Many people have a narrow mental image of trauma: a soldier grappling with PTSD, a hollow-eyed refugee child.
But trauma can also look like someone wearing a face mask panicking during a grocery run.
"Trauma can also just be the result of stressful events, plural, that basically make us feel that we're not safe anymore, that we live in a dangerous world," Marty Martin-Forman, owner of Martin-Forman Consulting, said. "I think that describes COVID-19. We've felt overwhelmed."
It might be hard to accept that you or your child might be dealing with trauma after spending weeks living through the U.S.'s worst pandemic in decades, but learning to recognize and acknowledge trauma is vital to recovery, she said.
Martin-Forman is a licensed clinical social worker and trained trauma-debriefing therapist. Last week, she gave a virtual talk about coping with COVID-19-related trauma.
Most people are familiar with trauma or post-traumatic stress relating to a single catastrophic or awful event, such as a natural disaster, terrorist attack, serious illness or death of a loved one.
In addition to individual stressful events, ongoing stressful situations can also cause trauma: a chronic illness or pain, living in an unsafe neighborhood or facing a months-long pandemic with no end in sight.
"Anything in life can feel like trauma if it's unexpected and we're powerless to prevent it," Martin-Forman said. "The more frightened and helpless we feel, the more likely we are to be traumatized."
However, she said, trauma is not a sign of weakness — in fact, it's a reasonable reaction to a terrible and uncertain situation.
"We are reacting normally to an abnormal set of circumstances," she said. "Feelings aren't bad or good, they just are."
"The first step of getting through trauma is becoming aware of it," Martin-Forman said. "Many people get stuck in denial, and it causes them to not be able to move through."
Trauma manifests differently in everyone, Martin-Forman said. She listed a few common reactions that signify potential trauma:
Shock, denial or disbelief
Confusion, forgetfulness and difficulty concentrating
Feeling disconnected or numb
Isolating yourself socially
Having nightmares, difficulty sleeping and fatigue
Anger, mood swings, agitation and irritability
Aches, pains and muscle tension
A racing heartbeat
Changes in eating habits, or alcohol and drug use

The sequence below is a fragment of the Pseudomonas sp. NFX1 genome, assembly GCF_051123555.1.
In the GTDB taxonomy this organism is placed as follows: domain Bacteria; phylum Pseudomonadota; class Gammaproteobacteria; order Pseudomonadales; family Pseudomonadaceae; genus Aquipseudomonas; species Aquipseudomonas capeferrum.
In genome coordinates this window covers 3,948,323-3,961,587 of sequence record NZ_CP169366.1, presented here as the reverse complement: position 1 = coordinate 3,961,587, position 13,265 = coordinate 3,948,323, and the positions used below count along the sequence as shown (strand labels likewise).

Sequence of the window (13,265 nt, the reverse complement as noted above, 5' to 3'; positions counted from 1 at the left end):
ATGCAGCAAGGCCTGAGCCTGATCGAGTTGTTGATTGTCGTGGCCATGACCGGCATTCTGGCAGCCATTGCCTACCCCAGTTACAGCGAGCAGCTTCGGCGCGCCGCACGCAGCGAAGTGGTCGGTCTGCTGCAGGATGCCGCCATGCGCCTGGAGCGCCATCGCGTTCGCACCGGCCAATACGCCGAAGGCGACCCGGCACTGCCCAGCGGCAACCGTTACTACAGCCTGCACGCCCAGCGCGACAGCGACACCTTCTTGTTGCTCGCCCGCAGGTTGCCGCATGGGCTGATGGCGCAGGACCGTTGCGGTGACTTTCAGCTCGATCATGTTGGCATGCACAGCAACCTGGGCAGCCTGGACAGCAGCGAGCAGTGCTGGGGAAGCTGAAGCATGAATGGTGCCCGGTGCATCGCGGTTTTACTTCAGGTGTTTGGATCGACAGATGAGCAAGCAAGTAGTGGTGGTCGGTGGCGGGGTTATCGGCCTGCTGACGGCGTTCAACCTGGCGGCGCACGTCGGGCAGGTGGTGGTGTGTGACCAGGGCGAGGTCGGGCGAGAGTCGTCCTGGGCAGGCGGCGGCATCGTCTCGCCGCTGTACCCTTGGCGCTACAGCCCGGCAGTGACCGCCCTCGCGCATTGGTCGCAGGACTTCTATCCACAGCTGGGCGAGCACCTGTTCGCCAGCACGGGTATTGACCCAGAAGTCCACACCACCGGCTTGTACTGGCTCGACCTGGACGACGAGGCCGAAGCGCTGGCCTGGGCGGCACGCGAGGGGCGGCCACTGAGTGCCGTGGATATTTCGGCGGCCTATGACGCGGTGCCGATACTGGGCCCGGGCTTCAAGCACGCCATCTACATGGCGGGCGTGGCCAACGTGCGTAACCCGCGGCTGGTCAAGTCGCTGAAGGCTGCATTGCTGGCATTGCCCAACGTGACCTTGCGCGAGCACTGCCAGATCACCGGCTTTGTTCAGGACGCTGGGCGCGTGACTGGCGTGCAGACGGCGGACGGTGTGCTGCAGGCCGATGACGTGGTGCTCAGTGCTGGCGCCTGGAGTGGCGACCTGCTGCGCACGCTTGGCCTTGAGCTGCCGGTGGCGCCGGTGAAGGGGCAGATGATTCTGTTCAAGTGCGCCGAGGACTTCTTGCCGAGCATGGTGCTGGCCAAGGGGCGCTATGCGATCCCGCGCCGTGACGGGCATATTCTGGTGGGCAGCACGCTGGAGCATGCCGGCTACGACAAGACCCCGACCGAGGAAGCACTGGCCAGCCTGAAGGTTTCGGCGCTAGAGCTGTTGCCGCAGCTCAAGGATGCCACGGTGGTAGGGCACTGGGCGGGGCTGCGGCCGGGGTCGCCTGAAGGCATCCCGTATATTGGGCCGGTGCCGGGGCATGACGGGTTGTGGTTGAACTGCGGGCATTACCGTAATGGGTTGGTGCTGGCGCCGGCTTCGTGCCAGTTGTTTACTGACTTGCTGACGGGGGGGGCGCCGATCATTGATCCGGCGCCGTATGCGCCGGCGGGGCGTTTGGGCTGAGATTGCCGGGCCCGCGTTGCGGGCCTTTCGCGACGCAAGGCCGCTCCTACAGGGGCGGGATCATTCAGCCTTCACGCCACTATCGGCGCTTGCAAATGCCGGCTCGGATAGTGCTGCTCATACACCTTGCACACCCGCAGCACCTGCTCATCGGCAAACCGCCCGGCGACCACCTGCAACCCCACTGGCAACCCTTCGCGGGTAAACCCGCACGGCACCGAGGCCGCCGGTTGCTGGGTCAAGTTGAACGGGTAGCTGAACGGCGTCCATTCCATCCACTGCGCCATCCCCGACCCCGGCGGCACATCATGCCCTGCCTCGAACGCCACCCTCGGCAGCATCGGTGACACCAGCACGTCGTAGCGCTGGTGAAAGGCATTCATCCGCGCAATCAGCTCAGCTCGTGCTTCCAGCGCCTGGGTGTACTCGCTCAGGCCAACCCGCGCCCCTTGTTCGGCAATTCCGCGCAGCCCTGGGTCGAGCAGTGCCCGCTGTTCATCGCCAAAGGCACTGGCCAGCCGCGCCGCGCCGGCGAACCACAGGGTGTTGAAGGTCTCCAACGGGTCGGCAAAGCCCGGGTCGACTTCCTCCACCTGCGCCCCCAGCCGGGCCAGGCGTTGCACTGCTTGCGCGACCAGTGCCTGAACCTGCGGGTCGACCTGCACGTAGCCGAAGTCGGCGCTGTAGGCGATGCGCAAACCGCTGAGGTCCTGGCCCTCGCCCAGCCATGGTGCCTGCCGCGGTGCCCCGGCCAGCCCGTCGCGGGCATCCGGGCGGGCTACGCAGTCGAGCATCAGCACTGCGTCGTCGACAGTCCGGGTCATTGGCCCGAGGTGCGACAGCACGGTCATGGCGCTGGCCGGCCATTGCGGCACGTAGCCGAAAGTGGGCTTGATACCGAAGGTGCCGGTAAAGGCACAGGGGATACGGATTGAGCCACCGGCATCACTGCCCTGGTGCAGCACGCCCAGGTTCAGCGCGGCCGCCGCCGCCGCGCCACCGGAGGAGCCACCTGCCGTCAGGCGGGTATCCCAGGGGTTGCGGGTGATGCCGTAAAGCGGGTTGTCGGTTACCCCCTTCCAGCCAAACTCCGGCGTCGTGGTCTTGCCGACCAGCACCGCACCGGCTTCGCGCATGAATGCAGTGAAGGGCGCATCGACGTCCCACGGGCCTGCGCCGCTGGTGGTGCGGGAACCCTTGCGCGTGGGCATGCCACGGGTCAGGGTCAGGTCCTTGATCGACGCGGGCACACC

Ongoing guilt, hopelessness and sadness
She said she's seen these signs in herself and others around her.
"I don't know anyone I haven't talked to who hasn't felt disconnected from all the normal things," she said. "My daughter and I talk all the time about how we need retail therapy."
The elderly, especially those who already feel disconnected from their families, may be having a particularly hard time, Martin-Forman said. Caregivers should especially watch for changes in appetite.
"One of the things I've done with the elderly in my life, I've said, 'You can make a phone call, you can write a note — you're not helpless. You can give someone a smile. You don't have to go out there in the world to do that,'" she recounted. "They'll come back to me and say, 'Oh, I called my niece who I haven't talked to in years; it was so wonderful.' What that does is combat social withdrawal."
Children going through trauma may show many of the above symptoms, especially difficulty concentrating. Pre-existing behavior problems are likely to get worse.
"Younger kids may regress to earlier behaviors like bedwetting, thumb sucking, all kinds of things," Martin-Forman said. "We go back to what we know, and that's what they're doing."
Children may also develop a fear of letting others get physically close, especially as they take to heart the importance of social distancing.
"We've taught them that for a good reason, but it may be something, as world moves forward, we'll have to help them deal with," she said. "Some of them don't understand they can still hug Mom and Dad."
For some people, expert intervention may be necessary to recover from or learn to cope with trauma. Martin-Forman suggested speaking to a counselor or therapist if symptoms persist for more than a few weeks.